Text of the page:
Why Houseplants Get Leggy and How to Fix It - Backyard Boss
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Why Houseplants Get Leggy and How to Fix It

Uh-oh! Suddenly your houseplant has stems leaning every which way. You notice your plant barely has any leaves. And worst of all, it is hampering the fluid aesthetic of your space! Why have your houseplants become leggy?

It is not uncommon for houseplants to suddenly take on an unkempt look and become leggy. This means that rather than growing uniformly, your plants stretch out and become scraggly and awkward.

Why does this happen? Is there anything you can do to fix the problem? How do you prevent it from happening in the future?

No need to panic! If you have leggy houseplants, here’s how to fix them!

Why Houseplants Get Leggy

various houseplant leaves, some extending high and becoming leggy
Image credits: Annie Spratt via Unsplash

Why do houseplants get leggy? Leggy plants are lacking.

The most likely reason your plants are leggy is that they’re not receiving enough light. Even a room with indirect sunlight may not be enough. Other than becoming leggy, another way to tell if poor lighting is the issue is to look at the leaves. Are they yellowing, drying up, or falling off of the plant? If so, your gangling plant likely needs more light!

Another possible reason for a leggy and unkempt-looking plant is due to the size of its pot. Give your plant a flip and take a look at the roots. Are your plant’s roots covering the outside of its soil? If so, your houseplant does not have enough space to grow, nor is it getting enough nutrients from the soil.

Fix With More Sunlight

Houseplant leaves facing a window with sun streaming in
Image credits: Phil Hearing via Unsplash

If you suspect inadequate sunlight is the issue, fix your leggy houseplant by relocating it to a sunnier room immediately, so your plant grows in a bushy manner rather than spreading out. Don’t have a place in your home with more sun? Try a grow light to give your plant what it needs to thrive!

Psst! Wondering if you have your other plants in the wrong spot too? Take a look at these five houseplants that you might be putting in the wrong spot!

Fix by Repotting

someone removing a houseplant out of its pot with the plant's roots encompassing the soil
Image credits: cottonbro via Pexels

Repotting your houseplant is another solution for a leggy plant. If your plant is rootbound and is more roots than soil, it is essential you repot it! Doing so will give you an opportunity to trim off any dead leaves, roots, or stems.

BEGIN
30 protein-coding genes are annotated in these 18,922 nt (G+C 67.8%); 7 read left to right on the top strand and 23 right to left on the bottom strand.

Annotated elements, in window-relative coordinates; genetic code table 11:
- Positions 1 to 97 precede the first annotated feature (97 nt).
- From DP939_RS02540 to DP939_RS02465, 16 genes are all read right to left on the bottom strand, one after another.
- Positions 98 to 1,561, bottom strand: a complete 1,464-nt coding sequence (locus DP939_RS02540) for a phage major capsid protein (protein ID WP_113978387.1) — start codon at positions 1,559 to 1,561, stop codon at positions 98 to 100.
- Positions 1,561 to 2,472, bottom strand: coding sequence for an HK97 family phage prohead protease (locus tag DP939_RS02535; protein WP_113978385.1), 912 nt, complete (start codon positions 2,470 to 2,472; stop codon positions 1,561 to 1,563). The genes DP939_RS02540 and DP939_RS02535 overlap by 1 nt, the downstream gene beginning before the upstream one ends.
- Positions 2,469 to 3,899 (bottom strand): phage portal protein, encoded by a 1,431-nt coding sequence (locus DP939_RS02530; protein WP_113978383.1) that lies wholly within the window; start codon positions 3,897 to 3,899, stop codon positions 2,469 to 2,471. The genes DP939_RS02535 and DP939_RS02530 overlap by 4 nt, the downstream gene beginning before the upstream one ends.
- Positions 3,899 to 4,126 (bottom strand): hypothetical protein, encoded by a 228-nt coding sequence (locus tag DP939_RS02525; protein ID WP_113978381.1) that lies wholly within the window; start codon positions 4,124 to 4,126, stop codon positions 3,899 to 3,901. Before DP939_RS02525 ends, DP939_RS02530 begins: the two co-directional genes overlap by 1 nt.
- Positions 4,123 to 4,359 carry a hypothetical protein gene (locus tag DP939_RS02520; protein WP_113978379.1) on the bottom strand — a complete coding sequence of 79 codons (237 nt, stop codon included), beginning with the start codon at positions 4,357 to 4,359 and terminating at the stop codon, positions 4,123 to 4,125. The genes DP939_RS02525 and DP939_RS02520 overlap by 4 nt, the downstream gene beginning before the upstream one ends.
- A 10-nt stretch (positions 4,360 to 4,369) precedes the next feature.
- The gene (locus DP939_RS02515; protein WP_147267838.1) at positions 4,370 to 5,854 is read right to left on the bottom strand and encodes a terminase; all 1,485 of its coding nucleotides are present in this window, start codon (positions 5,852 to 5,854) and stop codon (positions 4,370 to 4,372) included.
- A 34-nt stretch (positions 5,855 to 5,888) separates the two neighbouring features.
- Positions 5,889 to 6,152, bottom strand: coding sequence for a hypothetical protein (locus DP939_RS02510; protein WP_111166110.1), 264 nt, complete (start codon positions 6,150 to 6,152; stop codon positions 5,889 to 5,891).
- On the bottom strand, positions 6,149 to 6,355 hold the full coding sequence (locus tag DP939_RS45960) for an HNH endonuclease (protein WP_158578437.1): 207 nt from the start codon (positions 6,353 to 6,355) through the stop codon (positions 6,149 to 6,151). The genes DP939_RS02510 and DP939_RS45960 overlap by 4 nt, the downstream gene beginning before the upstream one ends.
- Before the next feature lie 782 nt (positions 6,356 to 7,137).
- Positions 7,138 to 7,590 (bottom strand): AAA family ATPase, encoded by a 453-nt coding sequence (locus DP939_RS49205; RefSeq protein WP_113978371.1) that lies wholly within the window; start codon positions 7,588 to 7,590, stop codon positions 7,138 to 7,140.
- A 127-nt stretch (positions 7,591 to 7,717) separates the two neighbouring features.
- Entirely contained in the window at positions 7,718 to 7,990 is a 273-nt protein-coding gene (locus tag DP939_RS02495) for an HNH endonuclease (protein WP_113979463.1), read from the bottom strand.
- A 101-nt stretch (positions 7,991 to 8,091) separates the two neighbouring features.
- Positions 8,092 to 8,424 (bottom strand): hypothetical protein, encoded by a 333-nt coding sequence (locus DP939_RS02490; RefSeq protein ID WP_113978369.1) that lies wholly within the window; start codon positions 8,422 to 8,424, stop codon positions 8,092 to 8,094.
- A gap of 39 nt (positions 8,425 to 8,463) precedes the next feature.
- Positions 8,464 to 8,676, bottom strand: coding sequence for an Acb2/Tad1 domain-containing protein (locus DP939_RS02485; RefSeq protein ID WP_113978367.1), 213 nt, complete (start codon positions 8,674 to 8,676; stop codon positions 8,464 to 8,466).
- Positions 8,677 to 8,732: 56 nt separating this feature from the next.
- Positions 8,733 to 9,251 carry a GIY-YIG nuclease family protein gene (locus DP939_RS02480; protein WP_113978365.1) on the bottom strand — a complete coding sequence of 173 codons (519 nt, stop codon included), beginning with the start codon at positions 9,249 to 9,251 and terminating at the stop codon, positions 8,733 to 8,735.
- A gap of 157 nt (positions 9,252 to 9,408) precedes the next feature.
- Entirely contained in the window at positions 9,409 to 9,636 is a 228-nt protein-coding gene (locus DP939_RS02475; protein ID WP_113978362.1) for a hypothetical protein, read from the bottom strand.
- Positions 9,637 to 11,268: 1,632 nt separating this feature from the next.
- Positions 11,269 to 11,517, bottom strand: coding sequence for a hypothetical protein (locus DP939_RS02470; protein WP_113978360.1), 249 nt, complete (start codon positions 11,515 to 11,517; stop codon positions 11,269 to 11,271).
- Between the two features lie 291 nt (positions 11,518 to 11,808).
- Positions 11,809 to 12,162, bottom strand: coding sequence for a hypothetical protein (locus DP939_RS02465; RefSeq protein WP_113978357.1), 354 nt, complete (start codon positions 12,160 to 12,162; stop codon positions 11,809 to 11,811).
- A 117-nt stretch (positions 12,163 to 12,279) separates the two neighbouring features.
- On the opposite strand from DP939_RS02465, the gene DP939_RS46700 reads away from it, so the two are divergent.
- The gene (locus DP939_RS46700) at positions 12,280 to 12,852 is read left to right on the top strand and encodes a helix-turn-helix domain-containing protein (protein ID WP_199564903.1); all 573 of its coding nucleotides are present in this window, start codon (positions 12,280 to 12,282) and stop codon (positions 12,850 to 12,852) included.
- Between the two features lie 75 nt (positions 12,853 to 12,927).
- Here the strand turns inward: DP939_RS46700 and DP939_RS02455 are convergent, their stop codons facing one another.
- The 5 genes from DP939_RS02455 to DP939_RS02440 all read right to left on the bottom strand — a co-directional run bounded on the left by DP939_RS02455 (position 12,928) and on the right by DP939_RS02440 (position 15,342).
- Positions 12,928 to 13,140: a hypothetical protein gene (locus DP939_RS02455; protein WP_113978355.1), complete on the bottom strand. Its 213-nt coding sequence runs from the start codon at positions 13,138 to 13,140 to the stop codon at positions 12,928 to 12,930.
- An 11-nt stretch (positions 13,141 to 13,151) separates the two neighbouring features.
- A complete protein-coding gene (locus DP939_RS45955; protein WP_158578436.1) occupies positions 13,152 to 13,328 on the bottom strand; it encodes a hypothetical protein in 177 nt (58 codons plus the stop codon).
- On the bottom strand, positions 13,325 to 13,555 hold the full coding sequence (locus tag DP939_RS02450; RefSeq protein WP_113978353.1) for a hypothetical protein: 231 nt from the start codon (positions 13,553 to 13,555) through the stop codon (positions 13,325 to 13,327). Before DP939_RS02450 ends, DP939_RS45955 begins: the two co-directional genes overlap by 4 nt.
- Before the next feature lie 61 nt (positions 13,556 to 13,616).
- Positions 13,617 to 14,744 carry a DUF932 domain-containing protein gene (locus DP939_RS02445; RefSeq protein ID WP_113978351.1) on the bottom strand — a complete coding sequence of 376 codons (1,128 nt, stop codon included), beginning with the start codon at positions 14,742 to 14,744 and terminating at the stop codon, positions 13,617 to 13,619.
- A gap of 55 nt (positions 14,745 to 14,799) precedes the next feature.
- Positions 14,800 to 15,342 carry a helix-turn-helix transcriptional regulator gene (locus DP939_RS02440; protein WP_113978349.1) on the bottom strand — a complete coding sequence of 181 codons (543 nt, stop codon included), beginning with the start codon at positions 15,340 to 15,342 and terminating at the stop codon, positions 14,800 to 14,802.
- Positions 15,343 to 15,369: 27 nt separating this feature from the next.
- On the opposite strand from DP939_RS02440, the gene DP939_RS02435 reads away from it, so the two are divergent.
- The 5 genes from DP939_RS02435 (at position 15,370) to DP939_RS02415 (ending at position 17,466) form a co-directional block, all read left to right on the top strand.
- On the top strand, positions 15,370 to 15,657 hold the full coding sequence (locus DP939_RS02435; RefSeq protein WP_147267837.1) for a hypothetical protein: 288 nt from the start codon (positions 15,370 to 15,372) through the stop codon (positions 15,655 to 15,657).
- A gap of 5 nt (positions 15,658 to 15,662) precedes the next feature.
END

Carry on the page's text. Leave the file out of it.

Repotting also allows you to replenish the pot with fresh, nutrient-rich soil. Ensure that you always use an indoor potting mix! Garden soil is not made with indoor plants in mind.

Pro Tip: Not able to upsize your houseplant to a larger potted home? Trim the roots back by pruning them so they continue to grow in their given pot!

Fix by Trimming 

gardener using scissors to trim stems off of a houseplant
Image credits: Sasha Kim via Pexels

The final way to fix a leggy houseplant is to trim those shoots and awkward stems. Keep in mind that trimming is only a temporary solution. The best way to fix a leggy plant is to get down to the actual problem (lighting or pot size).

Trim your houseplant before its primary growing phase (usually in early spring). When trimming, use clean scissors or gardening shears to make clean cuts of your stems. Are the stems or leaves that you trimmed in good condition? Propagate them into new plants!

How to Prevent Future Leggy Plants

gardener adding new soil to houseplants
Image credits: Valeria Ushakova via Pexels

Prevent your plants from becoming leggy again and encourage them into a more static growth by regularly repotting them. Repotting your plant often is a great way to prevent scraggly growth and check the root system.

As you remove the plant from the pot, you’ll notice if it has become rootbound and needs a larger pot. Upgrade, if possible, or cut back the roots. If the roots are fine, repotting is simply a chance to shake out dry dirt and offer fresh soil!

Fertilizing is another way to prevent leggy plants. Fertilizing houseplants with an indoor plant fertilizer offers additional nutrients to support growth. It is best to fertilize your houseplant in its active growth phase, which takes place during the warmest months.

However, depending on how old your plant is, it may require less fertilizing. When unsure of how much to fertilize, less is always more. Using less of a diluted fertilizer is better than giving too much, as an over-fertilized houseplant leads to other issues.

Common Houseplants That Get Leggy

lots of potted houseplants of different varieties gathered together
Image credits: vadim kaipov via Unsplash

Plants that can commonly become afflicted with “leggy” growth include (but are not limited to):

  • Spider plants
  • Prayer plants
  • Jade plants
  • Moth orchids
  • Philodendron plants
  • Peperomia Hope plants

Time to Break a “Leg!”

No plant parent likes to see their plant babies get leggy. But when they do spread out and become scraggly, there are solutions!

Plants get leggy when they do not receive enough sunlight or are rootbound. Fixing a leggy plant is easy! All you need to do is place it in a new room with more sunlight or repot it. To get rid of the gangling stems, trim them back and encourage a new path of aesthetically appealing growth!

Now break a leg and help those leggy plants get what they need!

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